There’s a lot of inspiring stuff flying off the presses lately, and we’re thrilled to make room on our bookshelves -- but not at the expense of that one old favorite. You know, the cookbook whose jacket has gone missing, whose pages are stained with gravy, whose splitting spine is taped together. It’s the one we can always count on for great ideas and practical advice. In that spirit, here are the all-time favorite cookbooks of Times Food staff writers:
Russ Parsons, columnist
Want to know why Richard Olney’s “Simple French Food” is my favorite cookbook? Read the recipes -- the one for onion panade, for example. In fact, just read the first sentence: “Cook the onions, lightly salted, in the butter over a very low heat, stirring occasionally, for about 1 hour, keeping them covered for the first 40 minutes.”
In that one brief passage, we get three cooking lessons: Salt the onions from the start to help draw out the moisture so the onions wilt faster. Start them in a cold pan so they melt without scorching. And cover the pan early on to trap the heat, helping retain moisture and keeping the onions from browning.
Even better, the dish is a total knockout. It’s like a transcendent French onion soup -- deeply aromatic, nearly custardy, with a stunning gratineed cap. All this comes from only the humblest ingredients. No fancy foodstuffs, no expensive equipment and no tricky techniques. With Olney’s cuisine, time and care are all that are required to work miracles. There is no more important lesson for a cook to learn than that.
Test Kitchen director
I love poring over cookbooks, but in truth, I rarely follow a recipe to the letter when I’m cooking at home. Unless, that is, it’s from Julia Child’s “Mastering the Art of French Cooking” (co-written with Louisette Bertholle and Simone Beck). I first opened this book in the early 1970s, and it hasn’t let me down since. The instructions are clear and thorough, the simple line drawings extremely helpful in illustrating cooking tips. Even what might seem like a fancy dish (a charlotte, say) feels doable. One of my all-time favorites is the blender hollandaise sauce; it’s so deliciously foolproof, you can’t help but feel confident that you’re really mastering the art.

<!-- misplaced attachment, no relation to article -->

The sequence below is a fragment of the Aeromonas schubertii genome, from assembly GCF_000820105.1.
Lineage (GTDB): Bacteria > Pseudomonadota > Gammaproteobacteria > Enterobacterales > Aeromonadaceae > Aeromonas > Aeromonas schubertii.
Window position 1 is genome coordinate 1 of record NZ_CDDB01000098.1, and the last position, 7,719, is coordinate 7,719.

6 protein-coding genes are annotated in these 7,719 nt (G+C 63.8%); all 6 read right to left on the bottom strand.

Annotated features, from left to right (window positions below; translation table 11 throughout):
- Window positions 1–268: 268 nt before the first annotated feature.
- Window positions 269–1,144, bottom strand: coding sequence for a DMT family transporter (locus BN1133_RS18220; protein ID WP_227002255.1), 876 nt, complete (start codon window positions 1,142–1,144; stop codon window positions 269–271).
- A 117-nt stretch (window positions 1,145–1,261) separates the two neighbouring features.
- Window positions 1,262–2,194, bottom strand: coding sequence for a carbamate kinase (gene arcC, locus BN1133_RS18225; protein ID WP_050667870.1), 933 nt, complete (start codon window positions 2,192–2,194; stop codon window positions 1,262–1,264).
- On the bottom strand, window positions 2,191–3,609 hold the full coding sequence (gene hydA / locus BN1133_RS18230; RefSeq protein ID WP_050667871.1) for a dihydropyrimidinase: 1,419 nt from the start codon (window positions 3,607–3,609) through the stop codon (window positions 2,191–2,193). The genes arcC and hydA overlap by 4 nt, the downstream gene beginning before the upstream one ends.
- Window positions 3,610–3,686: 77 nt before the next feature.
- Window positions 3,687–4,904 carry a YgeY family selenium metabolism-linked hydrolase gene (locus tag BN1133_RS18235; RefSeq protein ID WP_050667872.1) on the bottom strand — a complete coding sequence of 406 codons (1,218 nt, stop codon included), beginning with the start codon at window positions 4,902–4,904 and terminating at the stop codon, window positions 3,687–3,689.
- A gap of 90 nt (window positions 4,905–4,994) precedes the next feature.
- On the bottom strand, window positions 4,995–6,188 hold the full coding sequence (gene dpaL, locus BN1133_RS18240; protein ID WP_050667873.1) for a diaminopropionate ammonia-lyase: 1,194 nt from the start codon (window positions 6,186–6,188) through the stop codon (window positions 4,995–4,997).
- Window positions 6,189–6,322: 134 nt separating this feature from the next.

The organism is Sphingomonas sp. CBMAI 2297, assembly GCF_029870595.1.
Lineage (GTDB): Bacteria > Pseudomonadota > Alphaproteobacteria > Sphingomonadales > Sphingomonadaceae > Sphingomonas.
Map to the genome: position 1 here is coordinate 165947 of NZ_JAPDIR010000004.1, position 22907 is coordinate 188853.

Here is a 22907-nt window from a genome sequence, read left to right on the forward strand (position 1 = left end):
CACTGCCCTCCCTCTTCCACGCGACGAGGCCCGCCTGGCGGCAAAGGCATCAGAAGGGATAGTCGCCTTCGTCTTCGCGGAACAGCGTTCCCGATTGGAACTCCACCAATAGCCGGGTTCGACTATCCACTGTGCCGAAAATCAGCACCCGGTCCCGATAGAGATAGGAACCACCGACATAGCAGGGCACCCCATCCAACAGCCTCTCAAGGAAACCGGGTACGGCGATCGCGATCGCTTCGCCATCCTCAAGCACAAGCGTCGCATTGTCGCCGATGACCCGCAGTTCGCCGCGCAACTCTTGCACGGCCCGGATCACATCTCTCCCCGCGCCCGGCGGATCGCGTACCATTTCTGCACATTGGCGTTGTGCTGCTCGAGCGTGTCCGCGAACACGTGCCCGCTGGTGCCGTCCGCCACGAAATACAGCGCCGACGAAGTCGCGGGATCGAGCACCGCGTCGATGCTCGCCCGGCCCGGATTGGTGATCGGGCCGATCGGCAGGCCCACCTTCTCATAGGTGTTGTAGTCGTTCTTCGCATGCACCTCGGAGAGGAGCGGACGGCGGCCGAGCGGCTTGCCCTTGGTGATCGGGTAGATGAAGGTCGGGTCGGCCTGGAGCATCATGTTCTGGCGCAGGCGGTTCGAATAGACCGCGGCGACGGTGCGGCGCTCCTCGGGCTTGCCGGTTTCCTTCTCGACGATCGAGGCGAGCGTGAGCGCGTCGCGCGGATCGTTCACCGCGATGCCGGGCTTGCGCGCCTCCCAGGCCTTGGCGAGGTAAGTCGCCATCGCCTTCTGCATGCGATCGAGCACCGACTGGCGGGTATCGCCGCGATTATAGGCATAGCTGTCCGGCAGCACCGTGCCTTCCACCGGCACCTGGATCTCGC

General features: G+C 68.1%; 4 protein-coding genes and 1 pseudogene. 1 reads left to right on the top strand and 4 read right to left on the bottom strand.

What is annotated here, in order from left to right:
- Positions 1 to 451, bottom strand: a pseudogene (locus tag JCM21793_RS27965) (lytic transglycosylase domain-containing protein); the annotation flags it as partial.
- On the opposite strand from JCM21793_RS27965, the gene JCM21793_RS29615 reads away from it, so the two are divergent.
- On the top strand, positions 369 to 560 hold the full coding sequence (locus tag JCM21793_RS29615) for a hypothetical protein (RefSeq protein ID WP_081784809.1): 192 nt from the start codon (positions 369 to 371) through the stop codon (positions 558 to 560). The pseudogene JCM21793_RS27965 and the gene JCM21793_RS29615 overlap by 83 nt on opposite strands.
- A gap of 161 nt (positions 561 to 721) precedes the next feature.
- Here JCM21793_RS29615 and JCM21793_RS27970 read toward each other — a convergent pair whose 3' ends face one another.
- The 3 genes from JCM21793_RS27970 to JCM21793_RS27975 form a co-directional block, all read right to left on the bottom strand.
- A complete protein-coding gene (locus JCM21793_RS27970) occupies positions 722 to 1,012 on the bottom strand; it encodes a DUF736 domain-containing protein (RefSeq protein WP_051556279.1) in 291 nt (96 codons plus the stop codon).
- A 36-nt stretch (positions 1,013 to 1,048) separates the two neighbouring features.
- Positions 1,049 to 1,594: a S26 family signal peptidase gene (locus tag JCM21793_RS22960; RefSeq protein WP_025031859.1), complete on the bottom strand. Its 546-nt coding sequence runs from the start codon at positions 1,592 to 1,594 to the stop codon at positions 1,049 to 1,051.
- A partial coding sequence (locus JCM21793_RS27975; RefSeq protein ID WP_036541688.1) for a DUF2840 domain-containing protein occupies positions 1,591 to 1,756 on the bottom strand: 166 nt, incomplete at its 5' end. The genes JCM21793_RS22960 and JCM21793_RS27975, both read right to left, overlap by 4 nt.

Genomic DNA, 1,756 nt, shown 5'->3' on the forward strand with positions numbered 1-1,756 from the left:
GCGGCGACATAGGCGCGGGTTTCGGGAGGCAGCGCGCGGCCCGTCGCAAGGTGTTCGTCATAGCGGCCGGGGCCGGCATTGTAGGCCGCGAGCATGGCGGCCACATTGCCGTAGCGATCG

S. Irene Virbila,
Judy Rodgers is a consummate chef, and “The Zuni Cafe Cookbook” reflects the sensibility behind the intelligent and sensual food at her long-running restaurant in San Francisco.
The writing is wonderful, the selection of recipes smashing. I get hungry just thumbing through it. I’ve cooked from it so much that the pages just naturally fall open at certain recipes, such as the peach crostata, the world’s greatest roast chicken with Tuscan bread salad, or, standing rib roast of pork. The pork has become my fallback for entertaining when I don’t want to spend the whole day in the kitchen. It’s incredibly easy and incredibly satisfying, and a great dish for a beautiful Chianti or Sangiovese.
Barbara Hansen, staff writer
On my first trip to Mexico a couple of decades ago, I discovered a bilingual book that became my bible to Mexican food. “Mexican Cook Book Devoted to American Homes,” by Josefina Velazquez de Leon, first came out in 1956, but nearly half a century (and many reprints) later, it remains a valuable guide.
Velazquez de Leon, the Mexican equivalent of Fannie Farmer, provides practical cooking instructions but also makes her country’s vibrant cuisine come to life. Leafing through the pages, I can practically taste the mole de olla (a fragrant and spicy beef stew and stuffed squash blossoms as they would have been prepared in a traditional kitchen, where clay pots simmer over a wood fire.
Charles Perry, staff writer